Andrew J. Fox

ESA/AURA Astronomer
Space Telescope Science Institute

Milky Way Halo Research Group


Andrew Fox is an ESA/AURA astronomer at the Space Telescope Science Institute (STScI) in Baltimore, Maryland, where he serves as the Branch Deputy for the Instrument and Science Support Branch (ISSB) and the chair of the Telescope Time Review Board (TTRB). STScI is the scientific home of the Hubble Space Telescope and the James Webb Space Telescope. Andrew leads the Milky Way Halo Research Group, which focuses on understanding our own galaxy by using multi-wavelength spectroscopy to measure the flows of baryons between the Galactic disk and halo. Before joining STScI, he worked at the Institute of Astronomy (IoA) in Cambridge, the European Southern Observatory (ESO) in Chile, and the Institut d'Astrophysique de Paris (IAP), and he was a student at the University of Wisconsin-Madison and University College London (UCL). More information can be found on his STScI Directory Entry .

Click here for my ADS record

Click for my Resume (pdf) and Publications (pdf)

Recent work

Gas Accretion book

In 2017 Romeel Dave and I edited a book on Gas Accretion onto Galaxies, published by Springer. This is a contributed volume with 15 chapters written by 15 authors reviewing the inflow of gas onto galaxies. Find the chapters here.

Galactic Center Outflow

I'm the Principal Investigator of two HST program totaling 70 orbits to study the Galactic Center region in UV absorption. Our results dicussing the absorption-line properties of the biconical outflow at the center of the Milky Way are described in a series of papers in the Astrophysical Journal.

Magellanic Stream

The Magellanic Stream is a giant tidal tail of gas stipped out the Magellanic Clouds and now orbiting the Milky Way. See the Annual Reviews of Astronomy & Astrophysics article I wrote with Elena D'Onghia on this extraordinary stream or the press releases described below.

Press Releases

Fermi Bubbles

The Galactic nuclear wind is feeding the giant Fermi Bubbles with new material. Our Galactic Center program has led to two NASA press releases, one in 2015 on the discovery of the wind in UV absorption and one in 2017on the northern sky survey.

Magellanic Stream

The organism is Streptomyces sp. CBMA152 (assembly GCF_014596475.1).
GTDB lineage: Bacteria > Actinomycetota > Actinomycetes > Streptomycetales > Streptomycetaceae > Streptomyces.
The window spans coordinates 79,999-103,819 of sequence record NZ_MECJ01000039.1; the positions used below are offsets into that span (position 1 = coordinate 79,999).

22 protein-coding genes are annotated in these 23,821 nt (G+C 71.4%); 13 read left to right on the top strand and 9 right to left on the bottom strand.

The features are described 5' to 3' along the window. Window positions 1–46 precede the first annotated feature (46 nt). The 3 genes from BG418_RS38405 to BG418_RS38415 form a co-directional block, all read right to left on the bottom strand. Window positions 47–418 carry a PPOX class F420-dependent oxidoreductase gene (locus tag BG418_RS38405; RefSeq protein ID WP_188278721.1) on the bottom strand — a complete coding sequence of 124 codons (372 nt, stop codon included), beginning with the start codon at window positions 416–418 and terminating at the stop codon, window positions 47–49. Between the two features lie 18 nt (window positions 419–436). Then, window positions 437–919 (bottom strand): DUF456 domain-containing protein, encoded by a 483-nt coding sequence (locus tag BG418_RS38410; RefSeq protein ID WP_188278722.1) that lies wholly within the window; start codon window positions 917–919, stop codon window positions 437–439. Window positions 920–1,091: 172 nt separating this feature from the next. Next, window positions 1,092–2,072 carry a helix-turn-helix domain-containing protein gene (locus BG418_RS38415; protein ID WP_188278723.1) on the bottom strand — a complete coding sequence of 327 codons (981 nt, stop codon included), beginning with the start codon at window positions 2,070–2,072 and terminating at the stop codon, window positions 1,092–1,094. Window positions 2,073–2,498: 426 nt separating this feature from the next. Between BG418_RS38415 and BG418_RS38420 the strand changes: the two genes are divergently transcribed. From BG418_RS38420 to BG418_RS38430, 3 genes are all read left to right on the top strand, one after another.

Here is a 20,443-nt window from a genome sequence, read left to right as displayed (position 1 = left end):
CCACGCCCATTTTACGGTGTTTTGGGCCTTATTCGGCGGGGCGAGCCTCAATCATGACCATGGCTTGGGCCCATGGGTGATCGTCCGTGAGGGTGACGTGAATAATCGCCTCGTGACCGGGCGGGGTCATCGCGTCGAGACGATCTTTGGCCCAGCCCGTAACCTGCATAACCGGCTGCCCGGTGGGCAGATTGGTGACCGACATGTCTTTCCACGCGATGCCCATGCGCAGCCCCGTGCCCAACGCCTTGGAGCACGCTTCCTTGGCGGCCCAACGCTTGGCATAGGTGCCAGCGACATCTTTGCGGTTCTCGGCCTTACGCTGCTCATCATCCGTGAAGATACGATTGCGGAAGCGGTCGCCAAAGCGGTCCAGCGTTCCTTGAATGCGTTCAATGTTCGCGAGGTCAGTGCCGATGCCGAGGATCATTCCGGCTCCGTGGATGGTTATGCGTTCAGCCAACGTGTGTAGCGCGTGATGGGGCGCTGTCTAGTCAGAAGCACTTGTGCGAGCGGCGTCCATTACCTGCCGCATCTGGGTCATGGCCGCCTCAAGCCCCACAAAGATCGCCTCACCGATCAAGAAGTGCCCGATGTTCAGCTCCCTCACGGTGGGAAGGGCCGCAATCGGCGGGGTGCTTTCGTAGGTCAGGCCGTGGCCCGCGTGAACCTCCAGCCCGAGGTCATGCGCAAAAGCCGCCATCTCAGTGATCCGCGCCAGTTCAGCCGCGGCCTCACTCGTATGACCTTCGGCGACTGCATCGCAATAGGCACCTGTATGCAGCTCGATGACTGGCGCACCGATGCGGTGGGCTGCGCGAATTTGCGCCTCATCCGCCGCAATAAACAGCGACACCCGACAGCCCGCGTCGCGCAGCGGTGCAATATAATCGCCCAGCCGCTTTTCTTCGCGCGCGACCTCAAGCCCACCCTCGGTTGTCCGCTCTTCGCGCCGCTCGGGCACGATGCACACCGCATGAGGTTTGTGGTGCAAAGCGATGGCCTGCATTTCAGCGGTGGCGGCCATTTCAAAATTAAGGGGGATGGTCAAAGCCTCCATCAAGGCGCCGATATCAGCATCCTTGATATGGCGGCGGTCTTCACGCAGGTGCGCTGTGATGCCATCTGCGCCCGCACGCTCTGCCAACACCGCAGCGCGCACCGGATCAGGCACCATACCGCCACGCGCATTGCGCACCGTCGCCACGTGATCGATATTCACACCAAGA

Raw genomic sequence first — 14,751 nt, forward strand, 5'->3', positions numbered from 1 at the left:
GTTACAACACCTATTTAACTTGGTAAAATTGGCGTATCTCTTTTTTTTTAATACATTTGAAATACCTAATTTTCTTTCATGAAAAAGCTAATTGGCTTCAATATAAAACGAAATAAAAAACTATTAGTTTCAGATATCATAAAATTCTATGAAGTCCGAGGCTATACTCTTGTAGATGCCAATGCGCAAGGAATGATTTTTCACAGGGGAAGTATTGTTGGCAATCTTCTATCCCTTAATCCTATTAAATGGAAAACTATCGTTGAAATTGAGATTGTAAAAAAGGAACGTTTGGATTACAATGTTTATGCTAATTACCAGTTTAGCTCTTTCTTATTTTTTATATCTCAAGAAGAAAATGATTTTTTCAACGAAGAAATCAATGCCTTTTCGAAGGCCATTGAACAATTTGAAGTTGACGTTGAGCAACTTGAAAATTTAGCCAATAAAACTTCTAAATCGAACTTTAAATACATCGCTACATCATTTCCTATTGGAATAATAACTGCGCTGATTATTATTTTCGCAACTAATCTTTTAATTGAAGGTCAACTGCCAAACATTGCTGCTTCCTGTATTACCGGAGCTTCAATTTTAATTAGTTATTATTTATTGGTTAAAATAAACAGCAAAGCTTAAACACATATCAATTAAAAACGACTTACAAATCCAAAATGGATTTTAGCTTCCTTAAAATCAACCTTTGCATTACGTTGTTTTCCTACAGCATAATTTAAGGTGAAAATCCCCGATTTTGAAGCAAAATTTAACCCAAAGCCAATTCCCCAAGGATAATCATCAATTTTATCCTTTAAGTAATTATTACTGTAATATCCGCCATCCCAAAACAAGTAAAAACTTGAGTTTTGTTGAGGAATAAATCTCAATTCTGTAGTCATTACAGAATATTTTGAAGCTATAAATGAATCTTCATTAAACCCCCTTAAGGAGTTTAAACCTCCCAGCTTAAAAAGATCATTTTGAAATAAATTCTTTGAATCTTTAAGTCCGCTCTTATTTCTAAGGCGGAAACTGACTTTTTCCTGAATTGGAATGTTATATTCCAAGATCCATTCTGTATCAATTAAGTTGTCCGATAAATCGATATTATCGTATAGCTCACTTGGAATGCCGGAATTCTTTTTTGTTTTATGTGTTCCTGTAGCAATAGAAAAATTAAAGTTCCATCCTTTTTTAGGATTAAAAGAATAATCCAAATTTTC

This enormous tail of gas trailing the Magellanic Clouds holds clues to the formation of the Milky Way Galaxy and the Magellanic Clouds. We explore its origin using chemical composition analyses with Hubble and the Green Bank Telescope. See our 2013 NASA Press Release.

Smith Cloud

The enigmatic Smith Cloud is a massive infalling gas cloud close to impacting the Galactic disk. Its origin is unknown. We used Hubble to measure its chemical compostion and probe its source. See our 2016 NASA press release.

Seyfert Flare

The titanic explosion that created the Fermi Bubbles also produced an ionization cone that appears to have heated the Magellanic Stream, causing elevated H-alpha emission and UV ionization ratios. This story was announced by the ASTRO-3D center in Sydney and featured on BBC News.

Galactic Inflow & Outflow

Using observations from the Cosmic Origins Spectrograph (COS) on Hubble we measured the rates at which the Milky Way is gaining and losing mass, finding an excess of inflow. This story was covered by NASA, and Universe Today.

Leading Arm

The Leading Arm is a series of gas clouds connecting the Magellanic Clouds to the Milky Way. We measured its chemical composition and found it is spatially variable, providing new clues on its origin. These results were featured in a 2018 NASA press release.

Research Interests

Interstellar, circumgalactic, and intergalactic gas
High-velocity clouds (HVCs) and the Magellanic System
Quasar absorption line systems
Fermi Bubbles, galaxy inflows and outflows
Photoionization modeling of diffuse plasmas
Galaxy formation and evolution

Group Members


Trisha Ashley (postdoc)
David French (postdoc)
Elaine Frazer (staff scientist)
Camellia Magness (analyst)


Rongmon Bordoloi (now faculty at NC State)
Svea Hernandez (now postdoc at STScI)
Stephen Lucas (UCL)
Corbin Taylor (now at UMD)
Nimisha Kumari (now at IoA, Cambridge)
Jacqueline Antwi-Danso (now at Texas A&M)
Tanveer Karim (now at Harvard)

More information is on our group webpage.


Space Telescope Science Institute
3700 San Martin Drive, Baltimore, MD 21218
Office: +1 410 338 5083
Email: afox[at]